Packing light is one of those topics we keep coming back to, probably because it’s one of the most important aspects of independent travel. Plus, it’s the number-one complaint that we hear from people: they’ve packed too much and have to carry it. Doing laundry is also important, especially when you’ve packed light and don’t have a lot of clothing options.
What is light?
Keep it to one reasonably small bag, and limit the weight to under 15kg. Your back will thank you and you won’t get hit with excess luggage fees on budget flights. If you can fit all you need in a carry-on bag, that’s even better – but you will have to leave the pocket knife behind.
Packing advice from twitter
@Cruisincal Lay everything on bed. Everything!! Then pack half the clothes and twice the money !!
@Uptake It isn’t packing light but an umbrella is always a great idea.
@Umarket Re: packing tips. Silk longjohns – super thin, light & warm. Buy scarf & warm sweater when you get to cold climate. @Nerdseyeview adds: i pack merino wool long underwear. but yes.
@Mygreenflight First, get the bag or backpack you will be happy to carry a long way – and only take what will fit into that
@Nerdseyeview i’m a pretty light traveler. layers, you know. but i still struggle with shoes. @kag2u tells me flipflops don’t count
@Collazoprojects I’m with @nerdseyeview on shoes: The fewer pairs, the better. Super bulky in any bag; best to buy on location, if need be.
@GuynGirlTravels Wish we could help – Girl is world’s worst packer – brings entire contents of bathroom and closet on vacas!
Basic packing list?
Check out episode 83 for a comprehensive clothing list, and add a first-aid kit, a pocket knife, toiletries, a torch and tech gear as necessary. There are many many packing lists out there, but it’s quite a good idea to make your own and then attack it ruthlessly. You could try limiting yourself to a certain weight – some people weigh each item individually and assess its usefulness versus how heavy it is. Or limit yourself to a certain number of items. Either way, cut down on everything – sort into categories and remove one or more item from each – toiletries, clothes, technology … remember, the less stuff, the better.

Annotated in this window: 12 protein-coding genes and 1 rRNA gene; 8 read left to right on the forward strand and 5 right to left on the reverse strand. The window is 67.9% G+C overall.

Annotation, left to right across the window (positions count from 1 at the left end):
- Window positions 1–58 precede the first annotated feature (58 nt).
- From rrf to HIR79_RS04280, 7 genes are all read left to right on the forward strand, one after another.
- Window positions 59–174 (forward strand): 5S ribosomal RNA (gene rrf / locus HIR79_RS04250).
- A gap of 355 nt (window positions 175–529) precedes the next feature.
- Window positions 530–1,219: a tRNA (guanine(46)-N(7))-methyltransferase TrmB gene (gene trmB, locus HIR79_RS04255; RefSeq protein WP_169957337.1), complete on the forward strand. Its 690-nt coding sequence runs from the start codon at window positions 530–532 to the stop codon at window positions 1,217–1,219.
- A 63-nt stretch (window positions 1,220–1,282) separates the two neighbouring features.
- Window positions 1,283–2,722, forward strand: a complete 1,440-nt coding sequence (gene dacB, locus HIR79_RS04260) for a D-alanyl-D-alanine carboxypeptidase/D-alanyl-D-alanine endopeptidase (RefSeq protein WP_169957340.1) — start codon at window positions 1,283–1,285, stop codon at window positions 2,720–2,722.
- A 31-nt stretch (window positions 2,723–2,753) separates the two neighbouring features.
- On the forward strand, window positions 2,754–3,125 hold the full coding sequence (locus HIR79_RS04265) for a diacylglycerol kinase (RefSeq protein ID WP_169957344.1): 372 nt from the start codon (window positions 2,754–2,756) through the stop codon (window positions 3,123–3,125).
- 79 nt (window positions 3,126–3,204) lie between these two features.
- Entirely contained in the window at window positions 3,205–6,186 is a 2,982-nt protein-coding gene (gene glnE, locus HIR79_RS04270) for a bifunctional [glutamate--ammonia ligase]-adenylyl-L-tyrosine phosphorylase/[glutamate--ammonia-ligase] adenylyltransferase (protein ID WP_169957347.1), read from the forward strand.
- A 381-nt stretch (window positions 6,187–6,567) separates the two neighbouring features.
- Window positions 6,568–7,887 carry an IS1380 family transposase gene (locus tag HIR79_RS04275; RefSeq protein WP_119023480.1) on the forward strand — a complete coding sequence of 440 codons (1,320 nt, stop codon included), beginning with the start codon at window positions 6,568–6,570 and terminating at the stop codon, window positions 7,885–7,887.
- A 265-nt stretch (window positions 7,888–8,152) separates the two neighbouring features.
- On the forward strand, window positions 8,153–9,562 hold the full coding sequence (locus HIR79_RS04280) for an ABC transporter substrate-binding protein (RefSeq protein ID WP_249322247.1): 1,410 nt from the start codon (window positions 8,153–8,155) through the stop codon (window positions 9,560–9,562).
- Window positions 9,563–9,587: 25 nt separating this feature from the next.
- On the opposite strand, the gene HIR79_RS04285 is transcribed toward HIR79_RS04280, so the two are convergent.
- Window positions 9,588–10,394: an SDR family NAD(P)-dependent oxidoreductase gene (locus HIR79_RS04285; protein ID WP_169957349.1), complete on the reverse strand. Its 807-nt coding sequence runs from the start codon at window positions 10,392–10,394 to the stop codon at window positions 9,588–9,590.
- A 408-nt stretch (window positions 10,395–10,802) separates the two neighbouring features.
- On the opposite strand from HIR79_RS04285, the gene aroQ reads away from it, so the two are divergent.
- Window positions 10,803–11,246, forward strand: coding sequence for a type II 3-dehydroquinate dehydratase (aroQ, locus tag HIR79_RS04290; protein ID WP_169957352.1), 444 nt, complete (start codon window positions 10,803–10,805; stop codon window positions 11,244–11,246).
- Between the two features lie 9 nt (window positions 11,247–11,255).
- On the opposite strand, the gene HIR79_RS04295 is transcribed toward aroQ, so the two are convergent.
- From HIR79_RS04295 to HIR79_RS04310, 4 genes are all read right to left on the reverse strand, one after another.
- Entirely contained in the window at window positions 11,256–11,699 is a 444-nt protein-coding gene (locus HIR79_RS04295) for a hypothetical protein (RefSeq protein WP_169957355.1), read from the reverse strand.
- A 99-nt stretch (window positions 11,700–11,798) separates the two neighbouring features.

Hotel laundries generally charge more than budget travellers are willing to pay for, but there are other options. Head to the laundromat or use the hostel laundry for a fun-filled rainy day in.
If you’re travelling alone, you might not be able to make up a full load of washing, or you’ll run out of undies before it’s worth using a machine. So then, hand-washing is the solution. Wash a pair of socks or undies in the shower with you on a daily basis, and wash all other items in the sink. Use a universal plug, a rubber ball, blu-tack or a sock to plug the sink, and wash with your shampoo or soap. You can get specialised hand-washing liquid, but it’s not really worth having another item to carry around.
To dry, hang up your travel clothesline, or bit of string and allow to drip-dry after a bit of wringing out. Don’t put things directly on heaters if you can avoid it because of the risk of them catching on fire. Some hostels have a drying room, so make use of that if available.
Links from Twitter
- Kelty pack review via @HavePack.
- …pack for a RTW trip via @PoweredbyTofu.
- Packing tips one, two and three via @mymelange.
- Packing for Tokyo via @Tokyotopia
Sponsor: The Indie Travel Podcast Magazine
Today’s show is sponsored by the Indie Travel Podcast Magazine which is coming out on September 1. We’ve just signed off the proofs and it’s at the printer now. It’s looking hot!
Get your copy by heading to http://indietravelpodcast.com/magazine and paying NZ$40 for a year’s subscription. If you’re not the paper type, you’ll be able to read online but we really recommend you get the full hi-res goodness on paper.
Speaking of hi-res, that’s something people have been asking for: we shoot most of our video in near HD now, but we need to crunch it down for iTunes and to make the podcast easy enough to download. We’re going to set up a premier membership system where you can pay NZ$15 a quarter and get access to a hi-res download of the magazine, hi-res video downloads and ongoing specials with free ebooks and other resources.
All our content remains free in some form or another; we’re just trying to create a place for those that have a great desire for HD goodness.